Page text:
The vast majority of patients suffering from a primary immunodeficiency (PID) have defects in their T- and/or B-cell compartments. Despite advances in molecular diagnostics, in many patients no underlying genetic defect has been identified. B- and T-lymphocytes are unique in their ability to create a receptor by genomic rearrangement of their antigen receptor genes via V(D)J recombination. During this process, stable circular excision products are formed that do not replicate when the cell proliferates. Excision circles can be reliably quantified using real-time quantitative (RQ-)PCR techniques. Frequently occurring δREC-ΨJα T-cell receptor excision circles (TRECs) have been used to assess thymic output and intronRSS-Kde recombination excision circles (KREC) to quantify B-cell replication history. In this perspective, we describe how TRECs and KRECs are formed during precursor-T- and B-cell differentiation, respectively. Furthermore, we discuss new insights obtained with TRECs and KRECs and specifically how these excision circles can be applied to support therapy monitoring, patient classification and newborn screening of PID.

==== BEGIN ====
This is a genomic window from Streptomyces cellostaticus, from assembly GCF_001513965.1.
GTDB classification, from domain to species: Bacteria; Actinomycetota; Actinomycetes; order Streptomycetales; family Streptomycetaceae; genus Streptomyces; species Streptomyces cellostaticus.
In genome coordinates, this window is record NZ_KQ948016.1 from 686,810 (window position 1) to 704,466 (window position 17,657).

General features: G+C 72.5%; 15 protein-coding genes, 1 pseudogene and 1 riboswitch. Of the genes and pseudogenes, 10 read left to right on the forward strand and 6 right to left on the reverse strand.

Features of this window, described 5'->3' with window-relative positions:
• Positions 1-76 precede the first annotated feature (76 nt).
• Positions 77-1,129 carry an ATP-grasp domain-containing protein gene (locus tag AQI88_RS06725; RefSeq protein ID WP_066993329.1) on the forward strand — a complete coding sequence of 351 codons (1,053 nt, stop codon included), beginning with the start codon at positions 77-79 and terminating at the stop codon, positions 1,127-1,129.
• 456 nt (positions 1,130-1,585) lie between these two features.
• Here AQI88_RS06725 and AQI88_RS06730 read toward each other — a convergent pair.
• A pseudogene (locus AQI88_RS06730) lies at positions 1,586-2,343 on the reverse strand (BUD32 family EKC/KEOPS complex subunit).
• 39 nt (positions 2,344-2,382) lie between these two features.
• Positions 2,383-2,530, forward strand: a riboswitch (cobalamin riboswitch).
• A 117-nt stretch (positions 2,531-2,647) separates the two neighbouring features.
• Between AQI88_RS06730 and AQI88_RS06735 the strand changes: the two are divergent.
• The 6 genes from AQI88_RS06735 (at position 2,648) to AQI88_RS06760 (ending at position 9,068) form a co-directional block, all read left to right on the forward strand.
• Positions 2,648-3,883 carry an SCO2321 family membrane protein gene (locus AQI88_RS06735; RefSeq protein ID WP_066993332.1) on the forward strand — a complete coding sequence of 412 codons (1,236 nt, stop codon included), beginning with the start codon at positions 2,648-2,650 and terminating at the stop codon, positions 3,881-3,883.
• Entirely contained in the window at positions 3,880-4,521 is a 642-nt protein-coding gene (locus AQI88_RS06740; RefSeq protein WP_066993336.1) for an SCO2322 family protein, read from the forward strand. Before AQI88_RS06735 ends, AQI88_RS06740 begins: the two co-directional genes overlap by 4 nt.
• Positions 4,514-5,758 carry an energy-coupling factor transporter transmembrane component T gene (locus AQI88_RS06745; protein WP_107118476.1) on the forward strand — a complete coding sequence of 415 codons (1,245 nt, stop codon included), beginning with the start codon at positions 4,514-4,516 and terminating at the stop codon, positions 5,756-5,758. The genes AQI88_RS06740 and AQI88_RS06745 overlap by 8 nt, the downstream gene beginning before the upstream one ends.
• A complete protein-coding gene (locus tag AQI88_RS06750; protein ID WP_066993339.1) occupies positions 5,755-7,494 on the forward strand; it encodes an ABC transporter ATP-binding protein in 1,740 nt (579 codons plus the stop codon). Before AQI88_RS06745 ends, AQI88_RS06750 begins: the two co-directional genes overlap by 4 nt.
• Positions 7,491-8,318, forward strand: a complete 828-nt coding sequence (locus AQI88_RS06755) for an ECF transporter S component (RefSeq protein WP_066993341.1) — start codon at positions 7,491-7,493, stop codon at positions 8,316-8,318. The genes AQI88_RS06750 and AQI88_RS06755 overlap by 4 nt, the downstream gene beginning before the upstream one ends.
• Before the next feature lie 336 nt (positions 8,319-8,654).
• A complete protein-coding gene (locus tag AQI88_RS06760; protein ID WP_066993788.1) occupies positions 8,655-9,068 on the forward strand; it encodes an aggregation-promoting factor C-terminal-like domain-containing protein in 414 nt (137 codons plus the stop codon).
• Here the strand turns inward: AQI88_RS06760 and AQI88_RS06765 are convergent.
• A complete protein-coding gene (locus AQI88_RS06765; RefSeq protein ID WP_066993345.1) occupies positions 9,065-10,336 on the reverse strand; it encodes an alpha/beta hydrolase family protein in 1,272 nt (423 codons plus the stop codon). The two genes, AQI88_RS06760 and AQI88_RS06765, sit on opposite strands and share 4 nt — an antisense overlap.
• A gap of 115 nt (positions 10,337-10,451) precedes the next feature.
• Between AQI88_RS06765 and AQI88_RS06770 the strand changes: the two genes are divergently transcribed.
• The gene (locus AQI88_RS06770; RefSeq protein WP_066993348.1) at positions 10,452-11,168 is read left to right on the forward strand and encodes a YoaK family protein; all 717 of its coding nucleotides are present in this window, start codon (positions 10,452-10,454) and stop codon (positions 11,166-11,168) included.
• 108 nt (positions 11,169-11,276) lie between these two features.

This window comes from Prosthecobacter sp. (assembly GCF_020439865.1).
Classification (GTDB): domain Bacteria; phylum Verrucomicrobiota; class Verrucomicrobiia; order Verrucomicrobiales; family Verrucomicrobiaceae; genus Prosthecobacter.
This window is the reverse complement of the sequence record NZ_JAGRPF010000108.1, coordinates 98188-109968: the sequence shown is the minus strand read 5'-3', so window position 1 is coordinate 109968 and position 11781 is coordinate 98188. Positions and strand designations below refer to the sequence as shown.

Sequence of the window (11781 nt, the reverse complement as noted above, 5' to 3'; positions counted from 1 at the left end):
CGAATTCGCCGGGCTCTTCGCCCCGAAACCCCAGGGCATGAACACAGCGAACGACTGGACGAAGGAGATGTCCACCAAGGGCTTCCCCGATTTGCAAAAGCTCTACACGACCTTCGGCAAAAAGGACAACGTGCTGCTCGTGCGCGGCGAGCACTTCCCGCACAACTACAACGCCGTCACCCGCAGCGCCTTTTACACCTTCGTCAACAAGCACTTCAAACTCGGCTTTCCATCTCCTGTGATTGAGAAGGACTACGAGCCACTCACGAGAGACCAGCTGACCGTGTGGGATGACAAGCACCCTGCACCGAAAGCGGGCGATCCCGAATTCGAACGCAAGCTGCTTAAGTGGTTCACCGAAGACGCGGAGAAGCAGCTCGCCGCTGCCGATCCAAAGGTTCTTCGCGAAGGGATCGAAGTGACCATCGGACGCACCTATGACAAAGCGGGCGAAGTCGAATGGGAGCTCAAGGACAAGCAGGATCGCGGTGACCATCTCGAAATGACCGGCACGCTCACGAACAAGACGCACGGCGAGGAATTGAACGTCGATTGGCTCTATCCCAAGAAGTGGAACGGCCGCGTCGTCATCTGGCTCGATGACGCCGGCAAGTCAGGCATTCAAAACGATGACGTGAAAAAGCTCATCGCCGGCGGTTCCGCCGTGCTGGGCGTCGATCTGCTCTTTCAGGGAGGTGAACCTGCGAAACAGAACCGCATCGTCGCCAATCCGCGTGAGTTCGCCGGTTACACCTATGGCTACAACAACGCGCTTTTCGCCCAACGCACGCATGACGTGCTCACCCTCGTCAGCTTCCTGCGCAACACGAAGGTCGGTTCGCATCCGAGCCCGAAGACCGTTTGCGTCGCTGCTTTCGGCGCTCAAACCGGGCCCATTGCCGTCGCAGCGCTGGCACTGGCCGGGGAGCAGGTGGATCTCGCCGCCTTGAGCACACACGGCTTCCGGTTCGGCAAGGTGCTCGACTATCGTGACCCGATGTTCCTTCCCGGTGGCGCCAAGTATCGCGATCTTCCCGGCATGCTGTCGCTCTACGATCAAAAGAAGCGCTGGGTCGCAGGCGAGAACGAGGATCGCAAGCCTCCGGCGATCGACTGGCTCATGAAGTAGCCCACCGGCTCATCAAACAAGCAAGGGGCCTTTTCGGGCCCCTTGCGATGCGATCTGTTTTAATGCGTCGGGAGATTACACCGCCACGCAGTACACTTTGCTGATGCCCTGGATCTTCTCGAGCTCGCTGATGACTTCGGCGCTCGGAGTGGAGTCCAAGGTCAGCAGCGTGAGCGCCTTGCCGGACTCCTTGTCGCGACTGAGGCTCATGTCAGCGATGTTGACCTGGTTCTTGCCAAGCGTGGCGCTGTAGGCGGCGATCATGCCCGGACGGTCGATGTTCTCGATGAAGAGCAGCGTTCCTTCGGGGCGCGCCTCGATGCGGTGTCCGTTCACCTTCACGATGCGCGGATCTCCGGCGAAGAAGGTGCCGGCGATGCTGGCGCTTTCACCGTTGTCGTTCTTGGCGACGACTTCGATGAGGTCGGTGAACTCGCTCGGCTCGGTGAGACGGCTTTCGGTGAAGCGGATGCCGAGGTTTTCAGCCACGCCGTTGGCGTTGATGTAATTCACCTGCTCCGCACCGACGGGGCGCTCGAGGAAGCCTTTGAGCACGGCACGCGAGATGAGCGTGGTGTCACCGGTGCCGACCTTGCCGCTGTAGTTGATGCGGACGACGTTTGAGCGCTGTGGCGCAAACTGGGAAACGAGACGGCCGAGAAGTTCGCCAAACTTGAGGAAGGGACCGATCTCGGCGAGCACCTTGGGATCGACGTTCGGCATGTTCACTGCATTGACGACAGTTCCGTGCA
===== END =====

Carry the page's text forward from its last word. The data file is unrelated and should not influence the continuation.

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Keywords Argammaglobulinemia, B-cell, Krec, Primary immunodeficiencies, Scid, T-cell, Trec, V(D)J recombination
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Journal Frontiers in Immunology
van Zelm, M.C, van der Burg, M, Langerak, A.W, & van Dongen, J.J.M. (2011). PID comes full circle: Applications of V(D)J recombination excision circles in research, diagnostics and newborn screening of primary immunodeficiency disorders. Frontiers in Immunology, 2(MAY). doi:10.3389/fimmu.2011.00012